Written by guest blogger Denise Deby, who enjoyed visiting splash pads while researching this post.
Another beautiful summer morning. I step outside my house. The cool air carries a hint of heat to come. I hear the bright chirp of robins, the high buzz of cicadas, the deep hum of … air conditioners.
During Ottawa’s humid summers and especially in heat waves like the one we had recently, air conditioners can save lives. But running them costs us, in money, energy and greenhouse gas emissions.
And our reliance on them is increasing. Canadians’ use of energy to cool our homes has almost tripled since 1990. Now, 4 out of 5 Ontario households have some type of air conditioning. Offices and retail establishments are often so overcooled that we have to wear jackets or sweaters in them.
I was thinking about use and overuse of air conditioning when I came across the book Losing Our Cool: Uncomfortable Truths About Our Air-Conditioned World (and Finding New Ways to Get Through the Summer) by Stan Cox (The New Press, 2010). According to Cox, air conditioning has profoundly influenced recent history, as it increases global warming, alters how our bodies deal with heat, and isolates us from each other and from the outdoors. Judging by the buzz surrounding his book, Cox is on to something – many people have strong feelings about air conditioning. Cox’s view, though, is not that we should do away with air conditioning but rather that we should change how and how often we use it.
In Ottawa, fortunately, there are some alternatives for keeping cool in summer:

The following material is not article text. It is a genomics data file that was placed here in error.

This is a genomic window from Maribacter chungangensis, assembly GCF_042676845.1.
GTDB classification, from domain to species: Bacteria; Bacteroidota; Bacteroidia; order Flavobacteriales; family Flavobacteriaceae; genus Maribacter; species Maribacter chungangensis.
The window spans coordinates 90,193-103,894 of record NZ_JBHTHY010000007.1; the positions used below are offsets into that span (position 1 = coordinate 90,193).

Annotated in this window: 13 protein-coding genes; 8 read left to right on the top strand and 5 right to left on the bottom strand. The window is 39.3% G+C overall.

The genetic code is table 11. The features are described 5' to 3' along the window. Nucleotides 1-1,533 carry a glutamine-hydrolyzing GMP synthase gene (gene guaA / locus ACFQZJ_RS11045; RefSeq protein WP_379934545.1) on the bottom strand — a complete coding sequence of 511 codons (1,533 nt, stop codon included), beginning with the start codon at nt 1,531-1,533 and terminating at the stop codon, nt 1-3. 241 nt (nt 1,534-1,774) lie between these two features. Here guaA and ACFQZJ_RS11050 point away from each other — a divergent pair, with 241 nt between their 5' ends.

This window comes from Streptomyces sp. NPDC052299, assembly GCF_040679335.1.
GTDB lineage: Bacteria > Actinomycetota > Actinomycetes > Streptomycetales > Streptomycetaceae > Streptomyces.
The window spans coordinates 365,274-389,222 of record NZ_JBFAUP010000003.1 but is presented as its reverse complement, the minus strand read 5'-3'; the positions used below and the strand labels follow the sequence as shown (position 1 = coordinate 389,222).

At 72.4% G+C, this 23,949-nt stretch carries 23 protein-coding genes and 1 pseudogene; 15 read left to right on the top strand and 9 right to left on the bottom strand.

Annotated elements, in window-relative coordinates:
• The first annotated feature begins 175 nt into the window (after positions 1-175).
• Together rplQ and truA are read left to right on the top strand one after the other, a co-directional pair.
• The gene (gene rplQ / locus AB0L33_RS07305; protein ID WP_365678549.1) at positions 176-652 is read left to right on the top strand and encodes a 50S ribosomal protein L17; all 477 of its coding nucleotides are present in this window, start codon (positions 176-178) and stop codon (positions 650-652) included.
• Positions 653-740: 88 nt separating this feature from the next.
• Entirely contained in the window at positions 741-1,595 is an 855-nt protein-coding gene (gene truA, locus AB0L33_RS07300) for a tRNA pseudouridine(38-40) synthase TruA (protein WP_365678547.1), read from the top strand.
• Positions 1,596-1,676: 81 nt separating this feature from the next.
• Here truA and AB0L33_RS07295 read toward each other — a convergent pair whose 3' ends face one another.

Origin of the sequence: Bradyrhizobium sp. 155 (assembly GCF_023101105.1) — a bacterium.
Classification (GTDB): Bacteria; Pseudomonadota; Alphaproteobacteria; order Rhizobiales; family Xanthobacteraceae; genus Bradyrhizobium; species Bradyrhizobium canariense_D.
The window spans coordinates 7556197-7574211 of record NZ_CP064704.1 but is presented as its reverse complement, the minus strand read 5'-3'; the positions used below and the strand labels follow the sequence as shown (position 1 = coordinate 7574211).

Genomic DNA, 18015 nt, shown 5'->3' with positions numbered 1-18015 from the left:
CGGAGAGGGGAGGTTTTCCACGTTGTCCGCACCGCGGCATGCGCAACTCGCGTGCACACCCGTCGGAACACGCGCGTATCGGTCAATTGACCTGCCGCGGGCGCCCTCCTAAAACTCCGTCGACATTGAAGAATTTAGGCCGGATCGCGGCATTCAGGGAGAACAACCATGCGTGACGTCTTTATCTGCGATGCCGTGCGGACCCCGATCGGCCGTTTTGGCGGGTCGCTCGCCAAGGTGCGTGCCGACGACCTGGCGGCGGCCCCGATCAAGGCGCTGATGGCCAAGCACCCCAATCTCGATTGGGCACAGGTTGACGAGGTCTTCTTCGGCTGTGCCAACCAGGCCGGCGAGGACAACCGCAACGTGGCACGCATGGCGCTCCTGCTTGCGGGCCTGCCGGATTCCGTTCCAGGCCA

- Fans: ceiling, floor, and tabletop fans can all help cool us down.
- Natural cooling: close doors, windows and blinds when it’s hot, and open them when it’s cooler at night; try to get a cross-breeze. Outdoors, seek shade; install awnings, plant trees.
- Water: visit a city wading pool or splash pad for free. Check out a swimming pool or beach (contact the City of Ottawa for hours, fees and conditions. On Wednesdays during July and August, seniors can swim for a loonie at city pools.) Run through a sprinkler, or spray yourself lightly with water.
- Spend time in public places: libraries, community centres, shopping centres or other public buildings listed by the City of Ottawa (or call 3-1-1). Rainbow Cinemas and the City have an arrangement to reduce prices for movie showings when the City issues a heat warning.
- Drink water.
- Minimise use of appliances and lights; dry laundry outside, avoid using the oven – all those things that we know about.
- If used, air conditioning should be energy efficient, well-maintained and the appropriate size and type for the space it cools. Turning the thermostat up a few degrees can significantly decrease electricity use; Natural Resources Canada recommends 25°C, or 28°C if the residence will be unoccupied for more than a day. Use a timer or programmable thermostat — it’s more efficient to let a room cool gradually than to try to bring the temperature down quickly. Use a “fan-only” setting in the evening and early morning to bring cooler air from outside into the house.
Using alternatives to air conditioning more often can help us get more in tune with our natural environment – living within it rather than trying to conquer it – while still staying healthy and comfortable.
One thought on “Keeping Cool in the Heat”
As an organic landscape gardener, I often don’t have the choice but to work during heatwaves, since I can’t afford to take one or two weeks of unpaid holidays. During the summer, I avoid airconditioning whenever possible since it messes up my ability to aclimatize to the heat.
Instead, I wear a wide-brimmed cotton hat to provide shade, and wet its crown to cool me by evaporation. I also have a cotton hankerchief that I wet and wear around my neck, and if the sun’s especially fierce I wear a light, loose, cotton long-sleeved shirt to protect my arms. I try to work in the shade as much as possible and at the end of the day take a cold bath or go for a swim at Westboro beach. No heatstroke yet, in spite of 2 consecutive years of week-long heat waves with temperatures in the 40s (with humididty).